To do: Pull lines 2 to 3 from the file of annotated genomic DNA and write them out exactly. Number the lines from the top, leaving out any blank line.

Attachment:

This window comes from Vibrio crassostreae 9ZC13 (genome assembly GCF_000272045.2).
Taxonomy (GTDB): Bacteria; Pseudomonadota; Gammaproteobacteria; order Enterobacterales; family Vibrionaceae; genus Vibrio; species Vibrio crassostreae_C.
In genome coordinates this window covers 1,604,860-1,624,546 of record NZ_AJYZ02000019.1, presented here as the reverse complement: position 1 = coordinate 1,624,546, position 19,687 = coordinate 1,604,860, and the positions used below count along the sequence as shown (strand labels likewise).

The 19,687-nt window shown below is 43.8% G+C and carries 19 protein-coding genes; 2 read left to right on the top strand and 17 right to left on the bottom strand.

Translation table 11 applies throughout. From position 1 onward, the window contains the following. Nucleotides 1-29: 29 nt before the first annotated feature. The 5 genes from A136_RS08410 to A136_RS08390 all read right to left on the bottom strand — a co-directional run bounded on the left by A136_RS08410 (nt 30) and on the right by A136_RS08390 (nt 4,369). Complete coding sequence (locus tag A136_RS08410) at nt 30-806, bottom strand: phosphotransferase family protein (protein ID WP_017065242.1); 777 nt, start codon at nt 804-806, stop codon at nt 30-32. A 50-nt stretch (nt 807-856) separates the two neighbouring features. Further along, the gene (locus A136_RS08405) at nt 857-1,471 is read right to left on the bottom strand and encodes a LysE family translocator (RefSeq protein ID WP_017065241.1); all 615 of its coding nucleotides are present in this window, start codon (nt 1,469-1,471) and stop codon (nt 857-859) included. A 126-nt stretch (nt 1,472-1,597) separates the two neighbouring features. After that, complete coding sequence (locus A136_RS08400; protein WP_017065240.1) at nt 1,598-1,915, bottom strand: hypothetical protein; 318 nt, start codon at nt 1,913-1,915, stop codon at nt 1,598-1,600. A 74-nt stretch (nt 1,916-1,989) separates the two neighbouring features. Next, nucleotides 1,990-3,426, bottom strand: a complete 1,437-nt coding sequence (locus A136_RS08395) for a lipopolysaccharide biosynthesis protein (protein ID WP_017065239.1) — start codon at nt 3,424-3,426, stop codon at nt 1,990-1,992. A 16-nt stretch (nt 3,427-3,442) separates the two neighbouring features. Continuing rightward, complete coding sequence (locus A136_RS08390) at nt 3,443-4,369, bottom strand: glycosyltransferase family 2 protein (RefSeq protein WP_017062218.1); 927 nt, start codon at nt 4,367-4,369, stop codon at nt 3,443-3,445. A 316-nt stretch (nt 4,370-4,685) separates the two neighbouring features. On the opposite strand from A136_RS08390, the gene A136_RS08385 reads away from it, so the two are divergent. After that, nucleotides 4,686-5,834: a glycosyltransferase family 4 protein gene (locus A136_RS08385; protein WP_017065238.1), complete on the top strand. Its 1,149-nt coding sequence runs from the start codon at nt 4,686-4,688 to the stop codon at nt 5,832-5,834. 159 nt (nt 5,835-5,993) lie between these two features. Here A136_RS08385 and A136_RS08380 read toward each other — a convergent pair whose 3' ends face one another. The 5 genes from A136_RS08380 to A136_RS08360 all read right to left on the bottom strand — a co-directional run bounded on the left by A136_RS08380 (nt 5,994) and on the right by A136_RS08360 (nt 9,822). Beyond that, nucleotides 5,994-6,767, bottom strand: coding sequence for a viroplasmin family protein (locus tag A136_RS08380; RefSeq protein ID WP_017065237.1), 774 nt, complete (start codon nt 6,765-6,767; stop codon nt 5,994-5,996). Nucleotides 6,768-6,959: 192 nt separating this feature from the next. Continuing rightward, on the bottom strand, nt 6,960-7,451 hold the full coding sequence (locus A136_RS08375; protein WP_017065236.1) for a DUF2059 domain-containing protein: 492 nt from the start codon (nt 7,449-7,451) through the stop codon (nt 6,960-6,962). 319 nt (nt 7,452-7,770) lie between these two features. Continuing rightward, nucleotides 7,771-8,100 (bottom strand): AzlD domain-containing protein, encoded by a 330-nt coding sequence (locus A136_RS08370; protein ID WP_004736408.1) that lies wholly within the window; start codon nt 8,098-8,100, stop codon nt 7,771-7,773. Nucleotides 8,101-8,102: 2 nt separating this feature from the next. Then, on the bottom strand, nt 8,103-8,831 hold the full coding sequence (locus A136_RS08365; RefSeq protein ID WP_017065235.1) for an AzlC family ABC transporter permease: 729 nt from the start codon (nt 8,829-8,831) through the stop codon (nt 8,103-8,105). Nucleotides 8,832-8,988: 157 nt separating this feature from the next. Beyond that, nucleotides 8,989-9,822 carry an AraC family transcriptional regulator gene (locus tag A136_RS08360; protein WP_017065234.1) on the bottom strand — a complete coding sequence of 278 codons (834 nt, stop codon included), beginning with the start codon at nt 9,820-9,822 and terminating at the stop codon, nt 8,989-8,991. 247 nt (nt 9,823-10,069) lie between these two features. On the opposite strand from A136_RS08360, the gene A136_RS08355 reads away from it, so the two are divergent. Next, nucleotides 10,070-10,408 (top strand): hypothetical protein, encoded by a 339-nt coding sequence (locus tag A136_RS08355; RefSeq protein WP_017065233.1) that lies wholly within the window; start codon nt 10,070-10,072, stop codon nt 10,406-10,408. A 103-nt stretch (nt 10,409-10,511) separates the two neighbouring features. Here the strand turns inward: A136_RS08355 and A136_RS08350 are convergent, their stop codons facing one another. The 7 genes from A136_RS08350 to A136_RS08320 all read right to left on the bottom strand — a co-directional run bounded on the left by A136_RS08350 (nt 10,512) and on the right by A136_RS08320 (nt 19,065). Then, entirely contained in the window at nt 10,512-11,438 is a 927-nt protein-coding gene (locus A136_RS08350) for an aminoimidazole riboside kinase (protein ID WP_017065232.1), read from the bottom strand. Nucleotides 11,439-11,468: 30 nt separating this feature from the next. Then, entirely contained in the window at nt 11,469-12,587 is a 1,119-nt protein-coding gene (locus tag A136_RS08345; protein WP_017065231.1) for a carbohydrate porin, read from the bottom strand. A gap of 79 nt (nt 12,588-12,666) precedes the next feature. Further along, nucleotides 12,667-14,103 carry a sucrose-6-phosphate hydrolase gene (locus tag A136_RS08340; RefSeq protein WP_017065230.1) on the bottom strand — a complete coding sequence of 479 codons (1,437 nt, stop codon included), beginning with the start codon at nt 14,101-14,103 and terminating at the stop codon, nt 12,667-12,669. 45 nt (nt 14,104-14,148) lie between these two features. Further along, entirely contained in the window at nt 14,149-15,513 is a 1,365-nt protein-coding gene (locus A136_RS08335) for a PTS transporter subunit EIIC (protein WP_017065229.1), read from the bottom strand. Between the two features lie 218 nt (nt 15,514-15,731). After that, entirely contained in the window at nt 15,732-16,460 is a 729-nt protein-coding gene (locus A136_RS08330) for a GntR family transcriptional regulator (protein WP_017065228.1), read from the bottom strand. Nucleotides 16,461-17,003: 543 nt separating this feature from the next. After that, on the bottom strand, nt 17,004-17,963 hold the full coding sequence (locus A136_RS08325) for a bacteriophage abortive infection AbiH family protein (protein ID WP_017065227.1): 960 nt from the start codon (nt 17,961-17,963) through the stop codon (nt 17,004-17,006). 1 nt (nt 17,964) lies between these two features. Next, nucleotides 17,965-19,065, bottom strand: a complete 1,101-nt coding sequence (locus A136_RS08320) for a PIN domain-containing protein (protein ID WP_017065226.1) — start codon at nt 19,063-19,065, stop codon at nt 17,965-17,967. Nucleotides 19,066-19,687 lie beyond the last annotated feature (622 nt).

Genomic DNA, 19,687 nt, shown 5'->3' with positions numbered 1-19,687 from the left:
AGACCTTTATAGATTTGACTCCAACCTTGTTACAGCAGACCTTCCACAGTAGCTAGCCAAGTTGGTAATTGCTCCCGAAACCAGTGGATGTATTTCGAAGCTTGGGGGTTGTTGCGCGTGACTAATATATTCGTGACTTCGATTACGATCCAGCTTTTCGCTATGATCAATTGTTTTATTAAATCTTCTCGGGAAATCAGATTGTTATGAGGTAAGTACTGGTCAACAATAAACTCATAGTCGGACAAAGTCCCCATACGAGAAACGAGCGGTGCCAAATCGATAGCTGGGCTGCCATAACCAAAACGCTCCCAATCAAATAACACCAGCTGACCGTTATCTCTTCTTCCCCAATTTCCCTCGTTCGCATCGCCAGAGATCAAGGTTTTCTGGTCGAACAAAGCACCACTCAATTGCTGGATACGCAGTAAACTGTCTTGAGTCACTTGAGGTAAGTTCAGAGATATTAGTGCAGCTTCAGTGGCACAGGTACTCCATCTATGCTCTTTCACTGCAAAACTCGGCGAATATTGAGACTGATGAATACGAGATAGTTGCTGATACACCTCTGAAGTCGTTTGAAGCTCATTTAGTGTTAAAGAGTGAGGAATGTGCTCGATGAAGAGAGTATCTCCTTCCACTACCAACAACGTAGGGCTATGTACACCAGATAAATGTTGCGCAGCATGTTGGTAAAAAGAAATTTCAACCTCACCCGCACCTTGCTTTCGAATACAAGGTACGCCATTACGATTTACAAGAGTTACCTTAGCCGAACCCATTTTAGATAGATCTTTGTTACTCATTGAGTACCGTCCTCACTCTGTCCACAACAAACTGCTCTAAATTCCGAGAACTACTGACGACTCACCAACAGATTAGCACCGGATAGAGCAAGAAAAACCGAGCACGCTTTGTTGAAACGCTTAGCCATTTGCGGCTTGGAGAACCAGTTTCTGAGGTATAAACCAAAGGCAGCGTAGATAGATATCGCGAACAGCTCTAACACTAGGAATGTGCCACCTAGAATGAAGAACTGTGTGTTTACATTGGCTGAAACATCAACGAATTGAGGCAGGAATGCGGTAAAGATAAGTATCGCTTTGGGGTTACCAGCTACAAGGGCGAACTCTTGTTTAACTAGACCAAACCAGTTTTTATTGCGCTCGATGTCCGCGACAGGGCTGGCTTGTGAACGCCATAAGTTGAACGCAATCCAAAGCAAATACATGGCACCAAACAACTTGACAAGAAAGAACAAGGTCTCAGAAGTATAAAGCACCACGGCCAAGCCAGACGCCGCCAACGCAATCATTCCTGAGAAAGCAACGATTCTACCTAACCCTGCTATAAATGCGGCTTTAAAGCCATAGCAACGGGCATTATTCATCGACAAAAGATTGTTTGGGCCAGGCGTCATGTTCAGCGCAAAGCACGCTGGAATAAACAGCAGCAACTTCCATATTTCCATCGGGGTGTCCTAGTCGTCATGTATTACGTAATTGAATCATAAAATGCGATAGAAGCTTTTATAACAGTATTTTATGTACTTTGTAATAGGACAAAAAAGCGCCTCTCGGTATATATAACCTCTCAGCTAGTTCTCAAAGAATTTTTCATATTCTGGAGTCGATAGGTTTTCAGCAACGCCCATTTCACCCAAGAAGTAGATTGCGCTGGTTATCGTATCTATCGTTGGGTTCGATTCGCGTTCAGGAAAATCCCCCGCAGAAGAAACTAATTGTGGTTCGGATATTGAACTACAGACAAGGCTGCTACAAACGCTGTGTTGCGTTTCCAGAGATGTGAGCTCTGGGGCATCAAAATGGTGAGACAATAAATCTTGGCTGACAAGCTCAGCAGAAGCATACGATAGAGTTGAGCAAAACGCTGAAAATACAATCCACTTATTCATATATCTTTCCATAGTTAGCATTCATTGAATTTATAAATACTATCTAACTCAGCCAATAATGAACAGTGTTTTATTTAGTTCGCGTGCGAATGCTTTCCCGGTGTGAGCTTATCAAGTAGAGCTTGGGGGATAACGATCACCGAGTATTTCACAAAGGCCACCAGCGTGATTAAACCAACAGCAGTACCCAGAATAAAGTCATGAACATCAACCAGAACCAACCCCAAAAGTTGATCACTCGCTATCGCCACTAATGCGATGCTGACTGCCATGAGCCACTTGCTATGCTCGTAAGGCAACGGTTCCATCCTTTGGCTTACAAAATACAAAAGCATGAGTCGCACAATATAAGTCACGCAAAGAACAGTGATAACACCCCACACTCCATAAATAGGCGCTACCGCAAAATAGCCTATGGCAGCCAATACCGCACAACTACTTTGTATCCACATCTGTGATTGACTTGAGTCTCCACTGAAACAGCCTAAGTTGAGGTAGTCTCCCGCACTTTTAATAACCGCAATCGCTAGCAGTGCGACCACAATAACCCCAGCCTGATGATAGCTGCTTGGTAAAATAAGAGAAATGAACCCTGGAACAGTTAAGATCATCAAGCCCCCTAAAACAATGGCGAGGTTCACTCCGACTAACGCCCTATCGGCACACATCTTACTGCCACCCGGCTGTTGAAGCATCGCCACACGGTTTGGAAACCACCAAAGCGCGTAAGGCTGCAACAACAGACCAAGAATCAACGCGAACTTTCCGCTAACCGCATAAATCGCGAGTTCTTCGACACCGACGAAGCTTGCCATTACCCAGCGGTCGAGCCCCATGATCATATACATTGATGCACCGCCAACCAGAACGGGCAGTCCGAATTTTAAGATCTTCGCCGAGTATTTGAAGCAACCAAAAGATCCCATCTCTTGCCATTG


Taxonomy (GTDB): Bacteria; Pseudomonadota; Gammaproteobacteria; order Enterobacterales; family Vibrionaceae; genus Vibrio; species Vibrio crassostreae_C.
In genome coordinates this window covers 1,604,860-1,624,546 of record NZ_AJYZ02000019.1, presented here as the reverse complement: position 1 = coordinate 1,624,546, position 19,687 = coordinate 1,604,860, and the positions used below count along the sequence as shown (strand labels likewise).